Developmental prevention involves the manipulation of multiple risk and protective factors early in developmental pathways that lead to offending, often at transition points between life phases. The emphasis is not just on individuals but also their social contexts. Risk and protective factors for crime and violence in Aboriginal communities include such standard factors as child abuse, school failure and supportive family environments, but additional factors arise from unique aspects of Aboriginal history, culture and social structure. This paper draws on existing literature, interviews with urban Aboriginal community workers, and data from the Sibling Study to delineate those interrelated risk factors (forced removals, dependence, institutionalised racism, cultural features and substance use) and the equally interrelated protective factors (cultural resilience, personal controls and family control measures). These are ‘meta factors’ that provide a lens through which the standard lists can be interpreted, and are a starting point for the understanding of indigenous developmental pathways.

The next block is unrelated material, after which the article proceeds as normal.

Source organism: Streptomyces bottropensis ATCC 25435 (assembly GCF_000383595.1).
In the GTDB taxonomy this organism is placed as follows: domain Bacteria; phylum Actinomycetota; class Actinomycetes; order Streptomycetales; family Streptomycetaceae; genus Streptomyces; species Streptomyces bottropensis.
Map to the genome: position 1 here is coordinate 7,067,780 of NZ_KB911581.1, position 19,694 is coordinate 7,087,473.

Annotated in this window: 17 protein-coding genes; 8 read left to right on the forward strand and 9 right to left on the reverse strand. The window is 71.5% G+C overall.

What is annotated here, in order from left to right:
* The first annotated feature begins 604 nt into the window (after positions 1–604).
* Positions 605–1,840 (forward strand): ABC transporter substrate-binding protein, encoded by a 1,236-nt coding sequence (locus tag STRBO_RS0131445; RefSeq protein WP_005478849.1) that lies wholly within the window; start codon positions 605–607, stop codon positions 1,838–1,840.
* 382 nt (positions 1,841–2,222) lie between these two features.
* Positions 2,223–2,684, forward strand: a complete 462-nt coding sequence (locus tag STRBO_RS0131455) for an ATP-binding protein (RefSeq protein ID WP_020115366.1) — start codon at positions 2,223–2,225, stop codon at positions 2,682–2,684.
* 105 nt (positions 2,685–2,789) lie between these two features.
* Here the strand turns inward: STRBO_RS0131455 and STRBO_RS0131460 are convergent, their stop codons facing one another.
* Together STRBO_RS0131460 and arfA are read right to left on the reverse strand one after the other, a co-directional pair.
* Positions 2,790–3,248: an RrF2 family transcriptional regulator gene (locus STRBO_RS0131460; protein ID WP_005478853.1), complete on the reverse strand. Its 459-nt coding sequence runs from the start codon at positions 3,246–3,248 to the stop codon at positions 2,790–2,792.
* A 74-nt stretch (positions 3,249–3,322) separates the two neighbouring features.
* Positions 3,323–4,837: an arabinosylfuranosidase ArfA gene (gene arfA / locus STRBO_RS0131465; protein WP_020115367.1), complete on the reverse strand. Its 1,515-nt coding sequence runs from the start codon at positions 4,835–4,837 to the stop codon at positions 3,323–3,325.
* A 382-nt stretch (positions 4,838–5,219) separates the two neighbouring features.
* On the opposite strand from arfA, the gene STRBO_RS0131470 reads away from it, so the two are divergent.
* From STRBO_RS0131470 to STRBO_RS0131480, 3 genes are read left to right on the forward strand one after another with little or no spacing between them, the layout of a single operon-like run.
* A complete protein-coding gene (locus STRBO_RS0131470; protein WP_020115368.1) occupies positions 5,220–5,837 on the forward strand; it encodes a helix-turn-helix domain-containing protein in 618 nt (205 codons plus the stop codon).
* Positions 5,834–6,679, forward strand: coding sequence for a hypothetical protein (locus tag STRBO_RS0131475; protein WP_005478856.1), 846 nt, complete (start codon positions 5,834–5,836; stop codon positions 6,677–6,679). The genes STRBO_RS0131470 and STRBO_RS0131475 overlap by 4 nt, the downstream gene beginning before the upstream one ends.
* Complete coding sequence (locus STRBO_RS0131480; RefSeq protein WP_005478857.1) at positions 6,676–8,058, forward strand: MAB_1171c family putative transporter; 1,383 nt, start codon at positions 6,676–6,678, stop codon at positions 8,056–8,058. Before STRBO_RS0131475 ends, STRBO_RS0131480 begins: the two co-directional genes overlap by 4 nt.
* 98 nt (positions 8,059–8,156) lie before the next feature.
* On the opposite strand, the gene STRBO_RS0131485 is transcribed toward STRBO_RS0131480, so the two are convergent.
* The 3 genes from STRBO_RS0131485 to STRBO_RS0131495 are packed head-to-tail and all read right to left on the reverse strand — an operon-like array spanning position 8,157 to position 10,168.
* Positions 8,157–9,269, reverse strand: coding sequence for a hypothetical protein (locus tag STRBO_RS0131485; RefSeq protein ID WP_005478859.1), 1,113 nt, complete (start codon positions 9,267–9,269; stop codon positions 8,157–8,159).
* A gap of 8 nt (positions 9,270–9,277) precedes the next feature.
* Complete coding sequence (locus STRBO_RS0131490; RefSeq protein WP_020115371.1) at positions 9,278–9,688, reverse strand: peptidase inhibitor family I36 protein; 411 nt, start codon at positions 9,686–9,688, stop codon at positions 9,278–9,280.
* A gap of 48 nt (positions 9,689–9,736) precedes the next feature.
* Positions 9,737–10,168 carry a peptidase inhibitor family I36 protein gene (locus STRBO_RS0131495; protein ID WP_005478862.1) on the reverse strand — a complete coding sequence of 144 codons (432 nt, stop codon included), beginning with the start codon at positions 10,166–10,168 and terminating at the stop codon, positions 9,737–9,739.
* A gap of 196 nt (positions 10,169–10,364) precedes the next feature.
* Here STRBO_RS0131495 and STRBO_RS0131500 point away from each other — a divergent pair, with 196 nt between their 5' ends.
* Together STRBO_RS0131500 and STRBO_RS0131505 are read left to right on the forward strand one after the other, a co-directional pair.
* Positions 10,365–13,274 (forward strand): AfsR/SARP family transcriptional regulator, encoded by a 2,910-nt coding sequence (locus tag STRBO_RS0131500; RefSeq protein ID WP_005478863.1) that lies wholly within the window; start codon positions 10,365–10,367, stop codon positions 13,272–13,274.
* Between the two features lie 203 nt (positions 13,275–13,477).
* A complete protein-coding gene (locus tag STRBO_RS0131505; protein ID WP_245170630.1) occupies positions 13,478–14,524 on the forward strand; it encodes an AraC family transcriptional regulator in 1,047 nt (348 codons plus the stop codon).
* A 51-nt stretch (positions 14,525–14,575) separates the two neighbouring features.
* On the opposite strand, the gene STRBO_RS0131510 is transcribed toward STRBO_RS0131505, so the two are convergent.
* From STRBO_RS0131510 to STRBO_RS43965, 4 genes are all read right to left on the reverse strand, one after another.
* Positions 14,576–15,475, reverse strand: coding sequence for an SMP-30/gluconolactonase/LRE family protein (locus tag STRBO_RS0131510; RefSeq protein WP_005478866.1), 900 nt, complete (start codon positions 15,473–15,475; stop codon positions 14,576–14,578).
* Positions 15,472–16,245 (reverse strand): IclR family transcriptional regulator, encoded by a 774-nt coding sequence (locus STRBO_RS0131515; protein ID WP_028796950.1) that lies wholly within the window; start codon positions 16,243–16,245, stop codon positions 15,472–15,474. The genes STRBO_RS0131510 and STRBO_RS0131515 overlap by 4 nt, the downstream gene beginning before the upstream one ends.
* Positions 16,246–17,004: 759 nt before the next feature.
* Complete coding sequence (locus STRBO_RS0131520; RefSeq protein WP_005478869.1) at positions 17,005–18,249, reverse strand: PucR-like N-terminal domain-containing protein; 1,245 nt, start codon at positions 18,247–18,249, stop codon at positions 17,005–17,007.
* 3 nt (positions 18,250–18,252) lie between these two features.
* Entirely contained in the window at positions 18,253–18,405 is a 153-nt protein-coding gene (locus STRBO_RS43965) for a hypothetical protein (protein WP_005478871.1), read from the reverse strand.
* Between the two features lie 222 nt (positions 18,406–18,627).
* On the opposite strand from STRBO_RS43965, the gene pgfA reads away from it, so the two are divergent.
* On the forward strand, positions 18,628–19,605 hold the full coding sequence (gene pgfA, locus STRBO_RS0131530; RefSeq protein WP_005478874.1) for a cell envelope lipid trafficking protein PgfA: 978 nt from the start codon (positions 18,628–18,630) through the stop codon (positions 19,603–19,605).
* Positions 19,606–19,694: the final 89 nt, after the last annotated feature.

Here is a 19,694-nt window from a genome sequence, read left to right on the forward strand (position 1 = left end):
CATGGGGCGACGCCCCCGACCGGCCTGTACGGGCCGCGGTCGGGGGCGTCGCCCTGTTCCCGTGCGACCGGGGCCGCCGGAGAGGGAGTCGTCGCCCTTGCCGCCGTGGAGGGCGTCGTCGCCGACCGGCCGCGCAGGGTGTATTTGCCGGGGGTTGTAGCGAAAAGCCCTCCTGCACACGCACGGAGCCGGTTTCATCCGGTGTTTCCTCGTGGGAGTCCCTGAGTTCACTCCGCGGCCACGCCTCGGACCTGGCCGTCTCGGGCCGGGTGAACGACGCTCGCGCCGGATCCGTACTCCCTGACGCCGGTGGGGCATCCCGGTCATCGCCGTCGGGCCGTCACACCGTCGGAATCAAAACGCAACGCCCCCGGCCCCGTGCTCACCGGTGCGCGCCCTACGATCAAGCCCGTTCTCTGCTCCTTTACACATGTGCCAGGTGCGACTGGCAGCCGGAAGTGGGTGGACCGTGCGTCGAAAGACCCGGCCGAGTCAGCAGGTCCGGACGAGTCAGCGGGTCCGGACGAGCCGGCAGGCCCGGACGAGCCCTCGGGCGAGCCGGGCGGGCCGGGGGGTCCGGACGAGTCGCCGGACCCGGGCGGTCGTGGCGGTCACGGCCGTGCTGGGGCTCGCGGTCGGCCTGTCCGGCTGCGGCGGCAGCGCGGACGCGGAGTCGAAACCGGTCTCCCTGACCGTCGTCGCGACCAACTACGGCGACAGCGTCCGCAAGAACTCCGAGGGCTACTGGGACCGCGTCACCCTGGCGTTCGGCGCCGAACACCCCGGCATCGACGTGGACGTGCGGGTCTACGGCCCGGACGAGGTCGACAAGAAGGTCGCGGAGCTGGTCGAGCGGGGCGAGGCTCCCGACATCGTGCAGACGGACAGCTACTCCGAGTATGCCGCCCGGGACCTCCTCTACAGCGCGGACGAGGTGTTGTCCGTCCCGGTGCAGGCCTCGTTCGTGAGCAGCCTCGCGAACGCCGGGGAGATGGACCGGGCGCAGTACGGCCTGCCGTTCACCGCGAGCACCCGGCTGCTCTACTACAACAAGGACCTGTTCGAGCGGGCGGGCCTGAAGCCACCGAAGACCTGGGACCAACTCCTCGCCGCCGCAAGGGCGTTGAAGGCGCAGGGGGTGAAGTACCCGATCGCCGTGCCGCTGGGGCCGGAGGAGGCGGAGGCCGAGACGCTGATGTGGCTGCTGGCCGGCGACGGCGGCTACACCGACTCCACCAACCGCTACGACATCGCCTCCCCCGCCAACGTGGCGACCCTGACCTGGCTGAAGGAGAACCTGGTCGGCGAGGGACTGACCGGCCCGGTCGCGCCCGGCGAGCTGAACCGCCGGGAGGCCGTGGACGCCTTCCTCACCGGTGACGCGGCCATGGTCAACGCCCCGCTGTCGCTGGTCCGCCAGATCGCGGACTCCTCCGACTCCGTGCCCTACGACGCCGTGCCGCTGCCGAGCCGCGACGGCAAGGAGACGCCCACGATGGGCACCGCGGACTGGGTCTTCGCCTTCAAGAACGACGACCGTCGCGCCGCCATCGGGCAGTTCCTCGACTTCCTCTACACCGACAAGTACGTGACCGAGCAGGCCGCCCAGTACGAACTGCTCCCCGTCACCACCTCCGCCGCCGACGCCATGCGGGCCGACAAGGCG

|Number of pages||14|
|Journal||Australian and New Zealand Journal of Criminology|
|Publication status||Published - 1 Aug 1999|